Sunday 4 December 2016

Government must cut deficit at faster pace -- Honohan

Published 20/09/2010 | 12:26

Central Bank governor Patrick Honohan. Photo: Tom Burke
Central Bank governor Patrick Honohan. Photo: Tom Burke

Central Bank governor Patrick Honohan said the government needs to cut the country’s budget deficit at a faster pace to shore up investor confidence.

  • Go To

“Some explicit reprogramming of the budgetary profile for the coming years is clearly necessary soon if debt dynamics are to be convincingly convergent,” Honohan said in a speech in Dublin today.

He said he expects “more clarity” and “detail” on the government’s budget plans.

The Government is struggling to convince investors that it can shore up the banking system after Standard & Poor’s downgraded the country’s credit rating on concern that the cost of the bailout is rising.

The extra yield that investors demand to hold 10-year Irish government bonds over German counterparts rose to a euro-era closing high of 387 basis points on September 17.

Honohan, who is a member of the European Central Bank’s Governing Council, also said that costs related to Ireland’s banking crisis remain “manageable.”

An upcoming assessment of Anglo Irish Bank’s rescue cost, including both base capital and stress calculations, will help “narrow the range” of estimates of the cost of the Irish banking crisis on the country’s finances, Honohan said.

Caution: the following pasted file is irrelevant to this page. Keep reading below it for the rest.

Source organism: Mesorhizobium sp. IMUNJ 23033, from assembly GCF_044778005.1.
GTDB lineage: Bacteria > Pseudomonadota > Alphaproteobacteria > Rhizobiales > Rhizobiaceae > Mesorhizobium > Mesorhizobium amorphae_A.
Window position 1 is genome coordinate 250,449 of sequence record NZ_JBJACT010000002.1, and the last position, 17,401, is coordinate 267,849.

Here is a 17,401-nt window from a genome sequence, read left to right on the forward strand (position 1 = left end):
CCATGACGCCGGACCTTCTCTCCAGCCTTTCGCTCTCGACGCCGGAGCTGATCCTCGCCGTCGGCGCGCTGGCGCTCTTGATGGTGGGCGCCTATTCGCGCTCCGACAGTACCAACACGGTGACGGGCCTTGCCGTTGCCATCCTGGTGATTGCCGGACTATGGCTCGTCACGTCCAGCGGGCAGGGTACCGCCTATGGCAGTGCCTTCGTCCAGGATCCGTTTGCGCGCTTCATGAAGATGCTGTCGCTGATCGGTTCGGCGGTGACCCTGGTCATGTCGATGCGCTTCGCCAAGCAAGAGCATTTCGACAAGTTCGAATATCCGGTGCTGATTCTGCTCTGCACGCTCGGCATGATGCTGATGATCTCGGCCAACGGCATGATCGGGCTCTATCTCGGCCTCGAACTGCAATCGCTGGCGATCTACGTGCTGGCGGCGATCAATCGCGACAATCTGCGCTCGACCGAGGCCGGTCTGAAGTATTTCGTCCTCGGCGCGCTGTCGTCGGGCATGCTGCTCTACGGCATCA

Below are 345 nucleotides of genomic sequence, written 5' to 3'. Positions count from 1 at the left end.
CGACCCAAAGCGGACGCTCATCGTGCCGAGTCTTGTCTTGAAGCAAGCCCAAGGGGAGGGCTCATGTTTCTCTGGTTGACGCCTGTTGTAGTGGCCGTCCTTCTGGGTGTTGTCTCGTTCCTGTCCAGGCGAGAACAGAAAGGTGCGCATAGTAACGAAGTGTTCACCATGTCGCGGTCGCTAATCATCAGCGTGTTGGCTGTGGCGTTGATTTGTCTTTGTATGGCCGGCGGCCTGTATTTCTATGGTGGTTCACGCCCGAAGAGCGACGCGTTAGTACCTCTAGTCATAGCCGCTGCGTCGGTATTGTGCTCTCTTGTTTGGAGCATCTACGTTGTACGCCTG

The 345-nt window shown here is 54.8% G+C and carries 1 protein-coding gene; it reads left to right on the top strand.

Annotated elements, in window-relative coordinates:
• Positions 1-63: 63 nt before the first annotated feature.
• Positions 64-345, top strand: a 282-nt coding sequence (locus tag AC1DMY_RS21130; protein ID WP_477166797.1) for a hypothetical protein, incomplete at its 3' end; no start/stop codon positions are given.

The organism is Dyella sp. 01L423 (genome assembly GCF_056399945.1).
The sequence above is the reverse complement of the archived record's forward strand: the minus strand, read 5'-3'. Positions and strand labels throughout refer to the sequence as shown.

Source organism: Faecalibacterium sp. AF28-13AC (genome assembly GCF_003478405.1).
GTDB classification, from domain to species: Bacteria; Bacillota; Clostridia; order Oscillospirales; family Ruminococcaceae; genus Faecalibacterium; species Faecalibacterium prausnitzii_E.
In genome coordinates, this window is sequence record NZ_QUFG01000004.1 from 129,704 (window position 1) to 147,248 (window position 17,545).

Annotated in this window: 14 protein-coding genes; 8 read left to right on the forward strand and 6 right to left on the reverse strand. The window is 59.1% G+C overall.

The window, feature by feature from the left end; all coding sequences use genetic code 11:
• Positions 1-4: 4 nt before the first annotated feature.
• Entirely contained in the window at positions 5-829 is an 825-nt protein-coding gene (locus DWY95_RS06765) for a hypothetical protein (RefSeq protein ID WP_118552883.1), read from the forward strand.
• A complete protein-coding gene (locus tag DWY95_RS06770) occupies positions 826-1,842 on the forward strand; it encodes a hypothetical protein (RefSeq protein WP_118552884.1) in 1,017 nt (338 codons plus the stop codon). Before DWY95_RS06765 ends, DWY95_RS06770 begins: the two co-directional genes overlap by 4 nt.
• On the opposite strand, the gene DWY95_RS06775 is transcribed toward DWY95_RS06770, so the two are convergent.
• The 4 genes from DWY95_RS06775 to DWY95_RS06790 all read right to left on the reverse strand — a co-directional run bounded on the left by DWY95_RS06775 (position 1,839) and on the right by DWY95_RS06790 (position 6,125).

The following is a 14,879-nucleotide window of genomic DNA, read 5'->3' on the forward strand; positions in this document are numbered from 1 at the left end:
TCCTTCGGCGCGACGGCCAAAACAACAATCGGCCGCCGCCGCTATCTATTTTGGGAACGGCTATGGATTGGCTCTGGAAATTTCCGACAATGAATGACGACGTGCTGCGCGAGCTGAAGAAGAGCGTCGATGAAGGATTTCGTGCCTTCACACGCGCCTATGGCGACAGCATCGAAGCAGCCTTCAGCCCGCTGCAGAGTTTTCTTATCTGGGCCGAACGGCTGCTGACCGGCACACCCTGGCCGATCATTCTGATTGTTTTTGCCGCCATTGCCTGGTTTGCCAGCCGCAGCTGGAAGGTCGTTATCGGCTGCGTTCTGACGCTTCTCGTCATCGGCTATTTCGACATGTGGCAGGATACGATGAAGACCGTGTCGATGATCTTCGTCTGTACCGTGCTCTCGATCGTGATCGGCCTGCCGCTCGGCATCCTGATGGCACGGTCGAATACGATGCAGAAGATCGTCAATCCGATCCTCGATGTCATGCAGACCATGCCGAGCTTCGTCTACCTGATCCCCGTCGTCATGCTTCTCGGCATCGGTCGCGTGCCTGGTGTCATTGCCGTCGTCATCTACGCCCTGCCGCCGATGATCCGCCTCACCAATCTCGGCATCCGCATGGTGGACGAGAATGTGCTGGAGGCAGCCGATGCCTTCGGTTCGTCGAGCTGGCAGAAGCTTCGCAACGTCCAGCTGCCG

“Recognising that losses may exceed the base assessment over time, by setting out a stress case, we aim to provide as much certainty as is reasonably possible as to the potential exposure presented by Anglo under a severe hypothetical stress scenario in the runoff of its book,” Honohan said.

Honohan said the total Anglo cost will be less than the numbers “touted around.”

The Government has been cutting public salaries as part of an austerity drive aimed at narrowing its deficit to 3pc of gross domestic product by 2014.

Finance Minister Brian Lenihan said this month there’s scope to reduce spending by more than the €3bn forecast in this year’s budget.

He said in a newspaper interview published yesterday that Ireland won’t need European Union aid.

Bloomberg

Read More

Promoted articles

Editors Choice

Also in Business